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‘We thought we’d have her a bit longer’ Pauline McLynn on the loss of both parents to stroke

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Pauline McLynn at the launch of the Irish Heart Foundation's act F.A.S.T- Minutes Matter campaign. Photo: Gareth Chaney/ Collins Photos

Pauline McLynn at the launch of the Irish Heart Foundation's act F.A.S.T- Minutes Matter campaign. Photo: Gareth Chaney/ Collins Photos

Pauline McLynn's mother Sheila

Pauline McLynn's mother Sheila

Pauline McLynn with her father Padraig

Pauline McLynn with her father Padraig

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Pauline McLynn at the launch of the Irish Heart Foundation's act F.A.S.T- Minutes Matter campaign. Photo: Gareth Chaney/ Collins Photos

Actor Pauline McLynn has spoken about the heart-breaking loss of her mother to stroke, some 17 years after her father died of the same cause.

The Father Ted star (60) was left devastated after losing her beloved mum Sheila (86) when she had a stroke in hospital last October.

Her father Padraig also died of a stroke at the age of 69 back in 2006 in what transpired to be a different kind of brain injury. She has also lost grandparents to stroke.

A stroke happens when the blood supply is blocked to a part of the brain or when a blood vessel in the brain bursts. 

McLynn said her mother’s death was “unexpected”.

“She had plenty of things wrong with her and she was 86 but it wasn’t any of those things that got her, that she was dealing with all of them quite well, health-wise but it was a stroke.

"And as it turns out, my father also died 17 years ago of a stroke as well. So it’s been written in the stars that I should be drawing people’s attention to what to do,” she said.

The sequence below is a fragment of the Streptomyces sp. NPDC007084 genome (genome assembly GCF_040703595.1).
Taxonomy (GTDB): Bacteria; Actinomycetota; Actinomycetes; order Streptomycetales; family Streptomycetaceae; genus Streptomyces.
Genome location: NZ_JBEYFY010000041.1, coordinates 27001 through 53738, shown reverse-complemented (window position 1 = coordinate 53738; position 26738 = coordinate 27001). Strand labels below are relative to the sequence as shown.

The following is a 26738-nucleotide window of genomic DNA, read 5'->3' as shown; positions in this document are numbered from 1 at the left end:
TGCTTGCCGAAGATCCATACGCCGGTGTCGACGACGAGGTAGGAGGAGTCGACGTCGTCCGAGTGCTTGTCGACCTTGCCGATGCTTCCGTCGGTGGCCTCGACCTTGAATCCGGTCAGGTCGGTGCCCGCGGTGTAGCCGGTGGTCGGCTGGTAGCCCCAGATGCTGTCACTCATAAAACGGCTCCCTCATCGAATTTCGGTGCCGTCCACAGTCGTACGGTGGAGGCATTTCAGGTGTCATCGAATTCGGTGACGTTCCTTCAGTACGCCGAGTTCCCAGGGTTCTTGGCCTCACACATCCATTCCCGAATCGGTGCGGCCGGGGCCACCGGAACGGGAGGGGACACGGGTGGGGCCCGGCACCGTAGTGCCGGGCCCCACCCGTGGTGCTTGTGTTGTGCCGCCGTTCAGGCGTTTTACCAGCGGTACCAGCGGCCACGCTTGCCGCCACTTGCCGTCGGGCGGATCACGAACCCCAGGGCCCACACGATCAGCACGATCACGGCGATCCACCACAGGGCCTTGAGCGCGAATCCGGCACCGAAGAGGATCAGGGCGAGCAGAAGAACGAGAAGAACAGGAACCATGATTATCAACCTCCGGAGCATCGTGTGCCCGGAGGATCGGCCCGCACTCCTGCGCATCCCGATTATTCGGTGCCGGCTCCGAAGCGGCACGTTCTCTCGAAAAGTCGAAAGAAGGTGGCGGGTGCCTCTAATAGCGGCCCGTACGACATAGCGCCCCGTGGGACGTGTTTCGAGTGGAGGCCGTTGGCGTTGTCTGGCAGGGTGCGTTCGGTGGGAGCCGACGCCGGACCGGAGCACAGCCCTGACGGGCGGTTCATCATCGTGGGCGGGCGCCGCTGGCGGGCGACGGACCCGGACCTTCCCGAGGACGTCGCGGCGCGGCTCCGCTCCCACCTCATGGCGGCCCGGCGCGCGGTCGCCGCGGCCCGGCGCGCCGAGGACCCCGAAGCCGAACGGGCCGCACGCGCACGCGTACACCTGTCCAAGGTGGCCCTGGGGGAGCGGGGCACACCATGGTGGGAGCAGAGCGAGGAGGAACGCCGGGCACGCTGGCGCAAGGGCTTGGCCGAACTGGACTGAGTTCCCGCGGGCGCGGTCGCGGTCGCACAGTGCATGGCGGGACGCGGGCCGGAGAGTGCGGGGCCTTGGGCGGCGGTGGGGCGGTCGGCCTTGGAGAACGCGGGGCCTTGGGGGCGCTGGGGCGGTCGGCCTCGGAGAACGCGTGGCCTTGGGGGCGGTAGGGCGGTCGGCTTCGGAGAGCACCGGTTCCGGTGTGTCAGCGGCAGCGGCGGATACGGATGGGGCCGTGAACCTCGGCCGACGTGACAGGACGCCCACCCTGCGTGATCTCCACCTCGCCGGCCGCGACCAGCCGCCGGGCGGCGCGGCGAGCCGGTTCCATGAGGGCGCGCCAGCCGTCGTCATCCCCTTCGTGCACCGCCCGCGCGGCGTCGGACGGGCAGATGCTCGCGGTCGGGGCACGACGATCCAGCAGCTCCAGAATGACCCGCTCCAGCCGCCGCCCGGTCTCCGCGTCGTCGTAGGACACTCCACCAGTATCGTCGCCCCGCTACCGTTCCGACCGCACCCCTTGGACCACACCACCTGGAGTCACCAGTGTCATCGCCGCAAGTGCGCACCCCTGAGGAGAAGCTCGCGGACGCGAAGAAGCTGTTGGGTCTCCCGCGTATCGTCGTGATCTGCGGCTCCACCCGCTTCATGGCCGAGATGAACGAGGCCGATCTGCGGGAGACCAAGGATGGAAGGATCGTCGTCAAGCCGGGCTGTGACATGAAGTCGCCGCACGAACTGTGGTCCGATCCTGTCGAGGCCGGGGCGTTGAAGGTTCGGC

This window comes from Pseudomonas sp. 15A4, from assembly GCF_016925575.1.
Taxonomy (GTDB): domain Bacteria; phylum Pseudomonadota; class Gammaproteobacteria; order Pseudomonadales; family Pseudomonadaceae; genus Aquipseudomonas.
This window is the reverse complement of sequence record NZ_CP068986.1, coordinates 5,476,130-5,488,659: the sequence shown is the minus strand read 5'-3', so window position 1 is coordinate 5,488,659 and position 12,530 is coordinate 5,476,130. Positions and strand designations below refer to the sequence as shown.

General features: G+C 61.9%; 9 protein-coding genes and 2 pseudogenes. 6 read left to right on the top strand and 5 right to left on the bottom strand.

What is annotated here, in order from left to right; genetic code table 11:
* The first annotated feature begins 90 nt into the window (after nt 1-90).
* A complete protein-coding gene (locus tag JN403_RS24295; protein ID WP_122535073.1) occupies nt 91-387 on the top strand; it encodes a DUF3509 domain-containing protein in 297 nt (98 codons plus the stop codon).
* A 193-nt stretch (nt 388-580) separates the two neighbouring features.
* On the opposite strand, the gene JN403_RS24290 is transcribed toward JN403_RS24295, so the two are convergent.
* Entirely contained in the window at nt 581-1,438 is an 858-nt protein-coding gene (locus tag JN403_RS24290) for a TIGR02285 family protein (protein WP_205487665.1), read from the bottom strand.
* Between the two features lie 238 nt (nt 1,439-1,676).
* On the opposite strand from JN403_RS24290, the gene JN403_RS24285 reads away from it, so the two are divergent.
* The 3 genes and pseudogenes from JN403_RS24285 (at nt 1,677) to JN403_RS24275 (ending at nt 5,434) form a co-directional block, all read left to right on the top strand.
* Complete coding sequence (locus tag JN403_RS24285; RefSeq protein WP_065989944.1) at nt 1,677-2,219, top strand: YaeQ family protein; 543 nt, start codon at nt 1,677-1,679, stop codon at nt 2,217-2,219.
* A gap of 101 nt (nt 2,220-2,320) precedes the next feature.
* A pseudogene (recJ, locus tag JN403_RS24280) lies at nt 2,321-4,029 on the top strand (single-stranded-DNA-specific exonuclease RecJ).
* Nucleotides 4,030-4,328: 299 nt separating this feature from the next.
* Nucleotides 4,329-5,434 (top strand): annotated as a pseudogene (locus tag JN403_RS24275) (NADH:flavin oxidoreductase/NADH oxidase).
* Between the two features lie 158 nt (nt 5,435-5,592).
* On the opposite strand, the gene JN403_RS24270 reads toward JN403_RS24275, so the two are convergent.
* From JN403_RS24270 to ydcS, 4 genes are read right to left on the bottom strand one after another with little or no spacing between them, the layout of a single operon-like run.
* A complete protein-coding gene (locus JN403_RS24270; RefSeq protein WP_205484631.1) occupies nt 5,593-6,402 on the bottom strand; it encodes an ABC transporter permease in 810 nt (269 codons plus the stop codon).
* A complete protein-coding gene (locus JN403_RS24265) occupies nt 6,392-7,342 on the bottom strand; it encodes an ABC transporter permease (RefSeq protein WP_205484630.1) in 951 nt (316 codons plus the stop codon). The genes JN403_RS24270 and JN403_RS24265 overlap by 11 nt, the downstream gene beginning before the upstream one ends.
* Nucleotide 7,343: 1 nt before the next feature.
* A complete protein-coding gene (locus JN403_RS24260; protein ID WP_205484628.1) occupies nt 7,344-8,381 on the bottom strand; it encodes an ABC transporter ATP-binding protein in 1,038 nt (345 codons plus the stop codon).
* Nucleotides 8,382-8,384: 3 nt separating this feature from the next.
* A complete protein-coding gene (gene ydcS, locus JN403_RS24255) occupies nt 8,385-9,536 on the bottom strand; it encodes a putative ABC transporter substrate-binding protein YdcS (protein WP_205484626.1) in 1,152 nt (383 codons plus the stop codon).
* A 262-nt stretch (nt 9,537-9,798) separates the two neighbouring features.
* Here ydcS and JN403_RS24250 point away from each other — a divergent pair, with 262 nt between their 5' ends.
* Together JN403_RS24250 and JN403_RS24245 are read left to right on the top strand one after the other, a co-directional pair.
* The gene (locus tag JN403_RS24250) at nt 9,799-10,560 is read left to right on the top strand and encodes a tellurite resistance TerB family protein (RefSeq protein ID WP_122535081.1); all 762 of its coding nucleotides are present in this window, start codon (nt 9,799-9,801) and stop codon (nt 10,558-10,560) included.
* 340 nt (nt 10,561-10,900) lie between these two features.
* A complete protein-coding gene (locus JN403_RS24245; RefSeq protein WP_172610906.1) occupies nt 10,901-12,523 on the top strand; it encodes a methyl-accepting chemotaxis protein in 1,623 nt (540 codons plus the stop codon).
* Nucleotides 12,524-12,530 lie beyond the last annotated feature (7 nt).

Speaking as part of the Irish Heart Foundation’s (IHF) campaign ‘Act FAST – Minutes Matter’, the well-known actor said that a quick response can result in a far better outcome for the survivor.

“When something like this touches the family, there’s no need to think there’s nothing you can do because you can help and time is of the essence,” she said.

“If you think that the person is having an episode that you suspect might be a stroke, make the call to emergency services and you’ll save so much more of the person. Some two million brain cells die every minute after you’ve had a stroke so the sooner you get them help, the better in terms of their recovery.”

Today saw her donning a red wool coat that belonged to her late mother as she spoke about the events leading up to Sheila’s stroke.

“She was actually in hospital when this unexpectedly happened,” she said.

“She was surrounded by the best of help but there was no saving her. She had a lot of very slow-moving cancers and she opted to have nothing done with them and I 600pc agreed with her on that.

“The treatment at her age would have made her feel more ill. She fell and broke her hip and had a great operation to fix that. It was healing beautifully and they were about to send her to Rehab so she’d get back walking.

“And then Covid hit the hospital ward she was in so that all got closed down and in the middle of all that, she unexpectedly had a stroke.

"There’s two kinds of stroke. With my father, it was a blockage within the walls of his arteries so this caused all of the electrics in his brain to fail. He had a lovely rest in Castlebar hospital and then shuffled off.

“My mother had the other kind where a vessel had burst and there was a tear on her brain and it was quite a large one so there was no saving her. But she was elderly and the hospital tried everything. But this can also happen to very young people too.”

She and her family have been trying to come to terms with the loss and McLynn said it has been difficult to process as it came on so suddenly.

“She knew it was her time and she had a very gentle passing so that was great. But it’s tough, certainly. We thought we’d have her a bit longer and it was unexpected. But she honestly was entertaining people up until she went,” she said.

As part of the IHF’s campaign, she wants to warn people to ‘Act FAST’ and look out for facial drooping, arm weakness, slurred speech and act in a timely fashion by calling emergency services immediately. 



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